I would never refer to myself as an ardent patriot, but I do (on occasion) have the opportunity to spend time researching history and then living in a manner that our forefathers (and mothers) were accustomed to. The time of the American Revolutionary War is one that is of particular interest to me.
What is it about the period leading up to the war and the transition into a unified country I find so fascinating? Well, while others are roasting their hot dogs today and lighting off fireworks, I’m thinking about why July 4th is a holiday in the first place.
It is a story of a group of people being taken advantage of; an example of a true tale of the underdogs fighting for the rights they believe they deserve until they have achieved them.
This is an important story, and though it is one that comes up again and again in US history focusing on many different groups of people, this is a story that is still in its early stages when it comes to our story.
The American Revolution itself faced difficulty in reaching unity within the colonies. It provided a period of thought and contemplation about what basic rights should be afforded to all people, and (what people usually remember) also included a brutal struggle through the physical act of fighting.
You might be surprised to hear it, but I see a lot of similarities between the fight for American independence and the fight for fair, competent mental health services in our country and the need to bring people together on this issue. I don’t expect our journey to involve a navy or muskets, but I’m sure that is for the better!
The snake, for example, in the propaganda banner above is broken down into pieces representing each of the colonies that needed to come together to create a unified force. I think we face similar issues when attempting to unify people behind the cause of mental health because many of us have different viewpoints, different backgrounds, different disorders, different symptoms! Still, if we can find a way to work together we will find we are a force to be reckoned with; a snake you’d better not step on again!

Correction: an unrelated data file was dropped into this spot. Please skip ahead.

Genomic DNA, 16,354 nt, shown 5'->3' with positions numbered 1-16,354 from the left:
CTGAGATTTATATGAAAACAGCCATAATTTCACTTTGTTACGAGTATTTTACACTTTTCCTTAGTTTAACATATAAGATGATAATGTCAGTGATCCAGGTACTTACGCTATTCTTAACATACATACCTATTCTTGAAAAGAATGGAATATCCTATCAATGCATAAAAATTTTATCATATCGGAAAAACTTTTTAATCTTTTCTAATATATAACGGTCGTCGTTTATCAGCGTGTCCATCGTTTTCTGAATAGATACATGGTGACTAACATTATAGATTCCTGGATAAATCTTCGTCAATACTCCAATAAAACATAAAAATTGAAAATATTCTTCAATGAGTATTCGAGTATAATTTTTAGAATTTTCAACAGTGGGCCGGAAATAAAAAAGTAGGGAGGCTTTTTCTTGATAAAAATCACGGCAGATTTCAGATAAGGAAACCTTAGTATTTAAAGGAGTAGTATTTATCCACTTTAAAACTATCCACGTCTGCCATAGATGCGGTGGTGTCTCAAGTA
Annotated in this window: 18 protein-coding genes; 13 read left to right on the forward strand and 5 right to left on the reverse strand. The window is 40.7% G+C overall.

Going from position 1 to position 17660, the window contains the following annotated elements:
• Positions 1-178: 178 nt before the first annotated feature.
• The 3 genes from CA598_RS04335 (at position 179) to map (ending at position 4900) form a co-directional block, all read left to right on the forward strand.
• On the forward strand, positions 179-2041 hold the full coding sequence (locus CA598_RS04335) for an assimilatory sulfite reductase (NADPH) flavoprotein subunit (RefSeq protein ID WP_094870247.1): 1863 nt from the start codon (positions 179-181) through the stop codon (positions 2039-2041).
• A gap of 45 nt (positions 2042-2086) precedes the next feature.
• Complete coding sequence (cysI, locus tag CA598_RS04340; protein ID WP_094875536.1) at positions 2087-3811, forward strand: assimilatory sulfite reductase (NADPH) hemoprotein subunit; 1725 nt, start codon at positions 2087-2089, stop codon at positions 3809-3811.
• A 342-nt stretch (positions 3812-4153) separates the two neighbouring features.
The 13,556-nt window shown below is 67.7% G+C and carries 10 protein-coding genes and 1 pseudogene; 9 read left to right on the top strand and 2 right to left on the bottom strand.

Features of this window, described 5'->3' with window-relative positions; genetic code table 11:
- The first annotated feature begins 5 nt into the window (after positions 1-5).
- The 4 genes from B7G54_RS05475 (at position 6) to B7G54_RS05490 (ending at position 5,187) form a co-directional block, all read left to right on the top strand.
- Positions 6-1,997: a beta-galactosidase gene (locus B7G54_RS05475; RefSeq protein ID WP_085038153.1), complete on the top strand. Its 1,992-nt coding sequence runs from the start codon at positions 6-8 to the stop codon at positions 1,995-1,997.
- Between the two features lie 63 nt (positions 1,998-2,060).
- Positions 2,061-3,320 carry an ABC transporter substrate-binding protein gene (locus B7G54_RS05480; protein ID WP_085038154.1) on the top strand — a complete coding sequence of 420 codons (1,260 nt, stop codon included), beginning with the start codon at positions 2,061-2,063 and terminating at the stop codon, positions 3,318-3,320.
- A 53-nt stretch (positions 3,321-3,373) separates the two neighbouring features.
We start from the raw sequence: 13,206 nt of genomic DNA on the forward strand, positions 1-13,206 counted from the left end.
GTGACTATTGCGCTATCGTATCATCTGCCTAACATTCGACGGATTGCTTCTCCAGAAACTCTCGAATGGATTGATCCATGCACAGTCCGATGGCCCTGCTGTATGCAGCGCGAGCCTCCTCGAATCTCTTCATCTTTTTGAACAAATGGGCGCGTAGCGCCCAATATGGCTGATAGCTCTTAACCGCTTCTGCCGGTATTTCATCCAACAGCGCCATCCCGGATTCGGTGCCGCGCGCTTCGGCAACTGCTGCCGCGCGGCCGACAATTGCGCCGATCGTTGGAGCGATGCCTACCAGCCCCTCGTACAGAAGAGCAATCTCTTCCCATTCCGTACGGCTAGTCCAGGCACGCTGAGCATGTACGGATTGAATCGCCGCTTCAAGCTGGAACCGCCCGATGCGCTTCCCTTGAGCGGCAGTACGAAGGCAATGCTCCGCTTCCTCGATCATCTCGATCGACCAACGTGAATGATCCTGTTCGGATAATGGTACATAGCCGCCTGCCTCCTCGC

During the American Revolution the British soldiers greatly outnumbered the colonist militia, so the militia changed the rules of war; hiding in wooded areas in an attempt to shield themselves while making an attack.
Most of us with mental illness have felt like we have needed to hide in order to keep ourselves safe, and being smart about when we share our experiences or staying calm and choosing our battles is a strategy that has already began to show some improvement in our nation’s social dialogue.
I know that while I feel comfortable coming forward and being open with everyone in my life about my experiences, I understand there are others in situations (like in a questionable workplace, family, or school environment) who have to be very careful about the battles they choose to fight and when they can fight them. I know these situations can be distressing, but I don’t consider this to be a drawback because when a hidden warrior chooses to finally make themselves seen there is a big impact.
One of the things I’ve found is that the act of hiding makes discovering a sense of community ten times more rewarding. This is part of what makes us strong; we truly appreciate much of what each other has to offer. Though I know there is still a little work that needs to go into unification for our cause, our community is constantly growing.
I expect that this 4th that there will be picnics and a sense of community and giddy children lighting off fireworks in the streets, but I hope that today you will also think about the reason behind it all.
No, it isn’t our right to bear arms, nor our hatred of paying taxes. It isn’t about guys in powdered wigs or military prowess. July 4th is about being someone who has struggled, someone who has been walked on, and demanding a better life.
If nothing else, that thought inspires me because I see myself in it. If that is what it truly means to be an American, maybe I’ve been a patriot all along?